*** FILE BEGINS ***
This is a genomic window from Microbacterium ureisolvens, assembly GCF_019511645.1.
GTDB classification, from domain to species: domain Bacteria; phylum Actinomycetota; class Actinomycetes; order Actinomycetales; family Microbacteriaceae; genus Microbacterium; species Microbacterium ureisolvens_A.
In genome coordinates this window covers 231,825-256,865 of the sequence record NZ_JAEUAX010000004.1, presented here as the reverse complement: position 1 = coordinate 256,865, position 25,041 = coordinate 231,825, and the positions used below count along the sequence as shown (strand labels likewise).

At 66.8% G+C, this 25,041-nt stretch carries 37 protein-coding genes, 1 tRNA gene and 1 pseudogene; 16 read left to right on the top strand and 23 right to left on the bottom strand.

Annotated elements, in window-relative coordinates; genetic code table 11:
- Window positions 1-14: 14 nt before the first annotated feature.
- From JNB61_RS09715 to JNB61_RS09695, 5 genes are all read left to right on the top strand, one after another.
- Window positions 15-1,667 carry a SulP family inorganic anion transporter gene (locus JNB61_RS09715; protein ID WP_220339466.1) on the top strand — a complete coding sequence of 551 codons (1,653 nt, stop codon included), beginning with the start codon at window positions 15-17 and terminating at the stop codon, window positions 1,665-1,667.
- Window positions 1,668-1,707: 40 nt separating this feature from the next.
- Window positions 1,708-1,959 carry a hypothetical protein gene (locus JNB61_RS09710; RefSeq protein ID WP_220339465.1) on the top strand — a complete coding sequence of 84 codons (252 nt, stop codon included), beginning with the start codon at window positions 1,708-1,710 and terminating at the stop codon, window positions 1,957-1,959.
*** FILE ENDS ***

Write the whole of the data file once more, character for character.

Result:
This is a genomic window from Microbacterium ureisolvens, assembly GCF_019511645.1.
GTDB classification, from domain to species: domain Bacteria; phylum Actinomycetota; class Actinomycetes; order Actinomycetales; family Microbacteriaceae; genus Microbacterium; species Microbacterium ureisolvens_A.
In genome coordinates this window covers 231,825-256,865 of the sequence record NZ_JAEUAX010000004.1, presented here as the reverse complement: position 1 = coordinate 256,865, position 25,041 = coordinate 231,825, and the positions used below count along the sequence as shown (strand labels likewise).

At 66.8% G+C, this 25,041-nt stretch carries 37 protein-coding genes, 1 tRNA gene and 1 pseudogene; 16 read left to right on the top strand and 23 right to left on the bottom strand.

Annotated elements, in window-relative coordinates; genetic code table 11:
- Window positions 1-14: 14 nt before the first annotated feature.
- From JNB61_RS09715 to JNB61_RS09695, 5 genes are all read left to right on the top strand, one after another.
- Window positions 15-1,667 carry a SulP family inorganic anion transporter gene (locus JNB61_RS09715; protein ID WP_220339466.1) on the top strand — a complete coding sequence of 551 codons (1,653 nt, stop codon included), beginning with the start codon at window positions 15-17 and terminating at the stop codon, window positions 1,665-1,667.
- Window positions 1,668-1,707: 40 nt separating this feature from the next.
- Window positions 1,708-1,959 carry a hypothetical protein gene (locus JNB61_RS09710; RefSeq protein ID WP_220339465.1) on the top strand — a complete coding sequence of 84 codons (252 nt, stop codon included), beginning with the start codon at window positions 1,708-1,710 and terminating at the stop codon, window positions 1,957-1,959.